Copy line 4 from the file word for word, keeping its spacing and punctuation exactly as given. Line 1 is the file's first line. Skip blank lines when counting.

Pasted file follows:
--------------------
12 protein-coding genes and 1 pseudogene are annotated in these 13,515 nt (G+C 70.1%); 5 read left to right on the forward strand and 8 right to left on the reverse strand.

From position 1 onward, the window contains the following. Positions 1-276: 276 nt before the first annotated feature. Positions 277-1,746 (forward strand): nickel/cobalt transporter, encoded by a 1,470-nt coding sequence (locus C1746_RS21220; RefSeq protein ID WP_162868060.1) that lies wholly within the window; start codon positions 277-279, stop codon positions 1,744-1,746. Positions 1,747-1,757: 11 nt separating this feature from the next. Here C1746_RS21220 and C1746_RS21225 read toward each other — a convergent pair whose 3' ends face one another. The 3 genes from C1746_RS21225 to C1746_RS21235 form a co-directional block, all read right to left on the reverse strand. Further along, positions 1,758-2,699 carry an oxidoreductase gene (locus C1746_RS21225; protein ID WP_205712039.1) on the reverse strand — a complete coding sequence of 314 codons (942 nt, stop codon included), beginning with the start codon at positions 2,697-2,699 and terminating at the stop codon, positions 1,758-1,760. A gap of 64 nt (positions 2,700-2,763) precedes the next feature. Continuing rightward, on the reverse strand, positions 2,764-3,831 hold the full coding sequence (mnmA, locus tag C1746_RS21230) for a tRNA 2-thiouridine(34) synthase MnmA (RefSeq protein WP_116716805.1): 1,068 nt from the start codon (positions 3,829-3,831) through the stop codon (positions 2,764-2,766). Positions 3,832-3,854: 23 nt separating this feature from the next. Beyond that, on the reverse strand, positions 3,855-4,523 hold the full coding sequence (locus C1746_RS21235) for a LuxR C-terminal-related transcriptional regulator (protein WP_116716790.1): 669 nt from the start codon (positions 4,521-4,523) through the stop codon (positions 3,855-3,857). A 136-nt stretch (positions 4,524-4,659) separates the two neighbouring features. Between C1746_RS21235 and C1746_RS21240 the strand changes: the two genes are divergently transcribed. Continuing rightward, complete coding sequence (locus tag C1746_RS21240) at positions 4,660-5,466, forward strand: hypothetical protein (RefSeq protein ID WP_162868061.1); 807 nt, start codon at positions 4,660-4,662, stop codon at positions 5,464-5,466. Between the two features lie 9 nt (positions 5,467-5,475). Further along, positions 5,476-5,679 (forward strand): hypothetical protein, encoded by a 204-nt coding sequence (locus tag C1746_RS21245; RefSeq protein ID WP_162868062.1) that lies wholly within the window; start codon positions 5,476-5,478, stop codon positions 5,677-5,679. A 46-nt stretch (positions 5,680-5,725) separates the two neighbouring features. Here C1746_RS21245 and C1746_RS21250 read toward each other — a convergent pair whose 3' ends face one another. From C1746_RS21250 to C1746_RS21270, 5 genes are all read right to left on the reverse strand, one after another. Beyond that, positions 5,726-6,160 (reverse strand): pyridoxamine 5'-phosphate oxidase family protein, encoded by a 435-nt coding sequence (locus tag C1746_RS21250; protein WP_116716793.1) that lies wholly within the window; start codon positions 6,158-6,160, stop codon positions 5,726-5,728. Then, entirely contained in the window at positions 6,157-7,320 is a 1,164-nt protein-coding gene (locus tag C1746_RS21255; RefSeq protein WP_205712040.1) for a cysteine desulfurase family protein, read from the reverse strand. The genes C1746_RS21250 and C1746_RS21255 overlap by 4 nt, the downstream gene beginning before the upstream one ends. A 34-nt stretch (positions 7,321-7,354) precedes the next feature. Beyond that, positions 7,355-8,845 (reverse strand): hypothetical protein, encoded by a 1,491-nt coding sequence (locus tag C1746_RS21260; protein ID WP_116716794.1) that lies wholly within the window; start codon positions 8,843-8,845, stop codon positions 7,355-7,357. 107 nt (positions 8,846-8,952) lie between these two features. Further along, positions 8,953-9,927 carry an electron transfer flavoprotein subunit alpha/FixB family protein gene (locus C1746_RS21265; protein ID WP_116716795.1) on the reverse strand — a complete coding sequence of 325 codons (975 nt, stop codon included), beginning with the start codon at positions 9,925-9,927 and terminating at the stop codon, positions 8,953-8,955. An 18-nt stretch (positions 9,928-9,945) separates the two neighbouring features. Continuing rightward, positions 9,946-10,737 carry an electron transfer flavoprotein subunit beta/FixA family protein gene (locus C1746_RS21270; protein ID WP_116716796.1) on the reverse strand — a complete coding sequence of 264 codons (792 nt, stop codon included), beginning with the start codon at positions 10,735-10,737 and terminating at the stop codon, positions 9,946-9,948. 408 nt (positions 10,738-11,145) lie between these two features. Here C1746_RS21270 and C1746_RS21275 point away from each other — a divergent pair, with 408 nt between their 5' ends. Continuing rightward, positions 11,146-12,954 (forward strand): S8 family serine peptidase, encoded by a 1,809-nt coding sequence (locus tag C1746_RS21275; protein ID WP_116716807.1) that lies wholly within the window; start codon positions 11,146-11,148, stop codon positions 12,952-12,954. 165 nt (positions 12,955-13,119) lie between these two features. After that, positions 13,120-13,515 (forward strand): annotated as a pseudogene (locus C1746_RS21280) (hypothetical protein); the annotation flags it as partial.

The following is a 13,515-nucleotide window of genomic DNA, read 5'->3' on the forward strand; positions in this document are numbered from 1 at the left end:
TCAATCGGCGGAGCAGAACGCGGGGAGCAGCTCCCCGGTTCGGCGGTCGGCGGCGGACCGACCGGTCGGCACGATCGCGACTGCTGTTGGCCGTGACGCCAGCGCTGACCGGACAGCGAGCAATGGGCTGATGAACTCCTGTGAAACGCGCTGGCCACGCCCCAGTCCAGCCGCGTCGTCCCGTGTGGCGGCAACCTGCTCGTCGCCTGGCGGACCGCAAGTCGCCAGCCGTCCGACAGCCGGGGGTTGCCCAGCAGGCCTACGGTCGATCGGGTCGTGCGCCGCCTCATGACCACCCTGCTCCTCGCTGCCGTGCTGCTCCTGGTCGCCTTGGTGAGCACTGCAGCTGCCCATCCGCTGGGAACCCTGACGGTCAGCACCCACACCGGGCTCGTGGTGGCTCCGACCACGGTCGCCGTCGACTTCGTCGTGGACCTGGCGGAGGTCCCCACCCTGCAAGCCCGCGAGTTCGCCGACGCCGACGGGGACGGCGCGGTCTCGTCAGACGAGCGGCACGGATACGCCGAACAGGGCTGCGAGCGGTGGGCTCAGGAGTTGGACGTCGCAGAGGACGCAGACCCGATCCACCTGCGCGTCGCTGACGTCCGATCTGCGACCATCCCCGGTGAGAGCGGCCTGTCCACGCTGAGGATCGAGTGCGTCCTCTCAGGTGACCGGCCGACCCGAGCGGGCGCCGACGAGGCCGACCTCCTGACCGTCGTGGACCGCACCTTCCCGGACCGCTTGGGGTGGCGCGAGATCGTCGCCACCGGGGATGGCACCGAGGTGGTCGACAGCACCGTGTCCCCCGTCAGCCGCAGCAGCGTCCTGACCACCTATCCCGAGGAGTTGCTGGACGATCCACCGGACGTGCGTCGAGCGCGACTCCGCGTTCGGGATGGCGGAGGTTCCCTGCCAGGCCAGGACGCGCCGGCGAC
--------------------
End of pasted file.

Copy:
TCAATCGGCGGAGCAGAACGCGGGGAGCAGCTCCCCGGTTCGGCGGTCGGCGGCGGACCGACCGGTCGGCACGATCGCGACTGCTGTTGGCCGTGACGCCAGCGCTGACCGGACAGCGAGCAATGGGCTGATGAACTCCTGTGAAACGCGCTGGCCACGCCCCAGTCCAGCCGCGTCGTCCCGTGTGGCGGCAACCTGCTCGTCGCCTGGCGGACCGCAAGTCGCCAGCCGTCCGACAGCCGGGGGTTGCCCAGCAGGCCTACGGTCGATCGGGTCGTGCGCCGCCTCATGACCACCCTGCTCCTCGCTGCCGTGCTGCTCCTGGTCGCCTTGGTGAGCACTGCAGCTGCCCATCCGCTGGGAACCCTGACGGTCAGCACCCACACCGGGCTCGTGGTGGCTCCGACCACGGTCGCCGTCGACTTCGTCGTGGACCTGGCGGAGGTCCCCACCCTGCAAGCCCGCGAGTTCGCCGACGCCGACGGGGACGGCGCGGTCTCGTCAGACGAGCGGCACGGATACGCCGAACAGGGCTGCGAGCGGTGGGCTCAGGAGTTGGACGTCGCAGAGGACGCAGACCCGATCCACCTGCGCGTCGCTGACGTCCGATCTGCGACCATCCCCGGTGAGAGCGGCCTGTCCACGCTGAGGATCGAGTGCGTCCTCTCAGGTGACCGGCCGACCCGAGCGGGCGCCGACGAGGCCGACCTCCTGACCGTCGTGGACCGCACCTTCCCGGACCGCTTGGGGTGGCGCGAGATCGTCGCCACCGGGGATGGCACCGAGGTGGTCGACAGCACCGTGTCCCCCGTCAGCCGCAGCAGCGTCCTGACCACCTATCCCGAGGAGTTGCTGGACGATCCACCGGACGTGCGTCGAGCGCGACTCCGCGTTCGGGATGGCGGAGGTTCCCTGCCAGGCCAGGACGCGCCGGCGAC